Today I'm hoping to get the rest of the face pieced, and if there's enough time, to add the ears. I'll keep working on her until she's finished. And, this being July 1st, I'm claiming this as my July OMG.

It was getting close to dinner time by then, and I was trying a couple of new things. Shown in the image below is the sorrel from my culinary herb garden. It was planted the first year, when we created the garden, and it just grows and grows and grows. It comes back beautifully every year, no matter how cold the winter, but I've never used it for anything. Something tells me I might have used it in a soup once, but I can't recall for sure and certain. It could be used in salads, I suppose. Biting into a raw leaf, it has a slight citrus flavor. This year, I wanted to try making some pesto from it.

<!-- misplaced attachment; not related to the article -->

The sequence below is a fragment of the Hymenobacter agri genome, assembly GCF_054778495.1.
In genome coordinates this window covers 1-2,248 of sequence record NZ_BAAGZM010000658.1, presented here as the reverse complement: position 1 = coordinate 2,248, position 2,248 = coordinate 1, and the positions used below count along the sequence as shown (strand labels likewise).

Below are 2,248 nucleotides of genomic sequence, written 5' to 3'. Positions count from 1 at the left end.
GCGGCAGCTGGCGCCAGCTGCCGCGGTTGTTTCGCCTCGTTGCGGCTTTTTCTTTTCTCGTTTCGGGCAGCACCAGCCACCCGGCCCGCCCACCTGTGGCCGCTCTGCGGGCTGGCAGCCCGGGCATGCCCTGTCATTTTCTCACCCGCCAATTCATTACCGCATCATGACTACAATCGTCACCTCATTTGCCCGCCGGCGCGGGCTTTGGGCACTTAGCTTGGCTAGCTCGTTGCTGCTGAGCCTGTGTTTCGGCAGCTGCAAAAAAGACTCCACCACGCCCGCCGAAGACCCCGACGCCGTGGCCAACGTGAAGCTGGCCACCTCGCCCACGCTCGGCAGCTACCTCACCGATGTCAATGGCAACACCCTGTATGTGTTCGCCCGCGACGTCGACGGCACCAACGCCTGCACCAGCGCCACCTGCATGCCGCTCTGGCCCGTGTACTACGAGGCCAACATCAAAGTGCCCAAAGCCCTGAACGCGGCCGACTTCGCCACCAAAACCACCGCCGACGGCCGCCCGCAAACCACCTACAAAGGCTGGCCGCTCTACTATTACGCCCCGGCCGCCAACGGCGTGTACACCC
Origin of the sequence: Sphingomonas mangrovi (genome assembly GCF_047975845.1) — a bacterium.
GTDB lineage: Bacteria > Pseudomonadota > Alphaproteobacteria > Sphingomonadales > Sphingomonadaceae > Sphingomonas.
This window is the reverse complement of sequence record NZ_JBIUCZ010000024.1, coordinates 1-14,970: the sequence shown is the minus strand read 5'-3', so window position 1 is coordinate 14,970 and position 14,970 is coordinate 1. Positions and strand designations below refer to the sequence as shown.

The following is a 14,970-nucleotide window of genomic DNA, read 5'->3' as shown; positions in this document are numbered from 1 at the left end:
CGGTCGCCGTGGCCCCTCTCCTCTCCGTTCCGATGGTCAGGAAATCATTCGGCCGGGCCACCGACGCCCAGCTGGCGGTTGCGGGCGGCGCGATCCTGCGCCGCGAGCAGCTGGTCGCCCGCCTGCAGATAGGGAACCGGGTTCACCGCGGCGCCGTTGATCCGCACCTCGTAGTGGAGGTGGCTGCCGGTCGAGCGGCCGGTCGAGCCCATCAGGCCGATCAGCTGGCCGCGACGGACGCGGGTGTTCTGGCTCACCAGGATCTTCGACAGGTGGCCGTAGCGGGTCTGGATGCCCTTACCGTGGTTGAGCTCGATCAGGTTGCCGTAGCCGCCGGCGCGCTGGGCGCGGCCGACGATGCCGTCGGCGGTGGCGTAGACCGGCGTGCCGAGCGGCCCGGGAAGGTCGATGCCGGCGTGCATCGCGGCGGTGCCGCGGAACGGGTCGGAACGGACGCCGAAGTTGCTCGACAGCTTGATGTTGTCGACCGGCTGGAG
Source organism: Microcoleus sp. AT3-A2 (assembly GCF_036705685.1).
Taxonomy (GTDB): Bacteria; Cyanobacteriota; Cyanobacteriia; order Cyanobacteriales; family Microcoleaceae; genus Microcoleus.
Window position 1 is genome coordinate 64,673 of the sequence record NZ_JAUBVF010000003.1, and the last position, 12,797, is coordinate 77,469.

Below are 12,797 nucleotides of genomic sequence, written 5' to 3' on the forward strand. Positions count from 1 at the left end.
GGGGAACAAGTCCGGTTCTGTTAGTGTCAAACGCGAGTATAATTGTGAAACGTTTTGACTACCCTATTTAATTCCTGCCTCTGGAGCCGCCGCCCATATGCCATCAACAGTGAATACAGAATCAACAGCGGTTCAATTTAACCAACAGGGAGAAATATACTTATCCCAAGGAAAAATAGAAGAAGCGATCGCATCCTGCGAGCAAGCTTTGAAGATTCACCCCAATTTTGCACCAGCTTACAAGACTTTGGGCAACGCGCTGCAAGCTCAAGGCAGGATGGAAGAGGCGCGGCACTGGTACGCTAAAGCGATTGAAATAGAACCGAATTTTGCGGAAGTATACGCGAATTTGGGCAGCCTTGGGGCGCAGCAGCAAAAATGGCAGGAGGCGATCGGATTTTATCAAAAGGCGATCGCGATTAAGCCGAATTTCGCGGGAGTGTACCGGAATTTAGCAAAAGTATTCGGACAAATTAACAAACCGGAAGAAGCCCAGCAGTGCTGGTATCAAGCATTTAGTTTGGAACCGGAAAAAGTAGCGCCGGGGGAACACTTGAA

So I was clipping leaves from it, all the while breathing in the heady fragrance of the lavender beside it. Look how pretty this is.

I needed two cups of leaves. This pesto is made using hazelnuts. We grow a lot of hazelnuts in Oregon. In fact, Wikipedia tells me that "in the United States, Oregon accounted for 99% of the nation's production in 2014, having a crop value of $129 million that is purchased mainly by the snack food industry." It was quick to make using my food processor. It's a pretty green. I'm curious to see if it will hold its color better than pesto made with basil.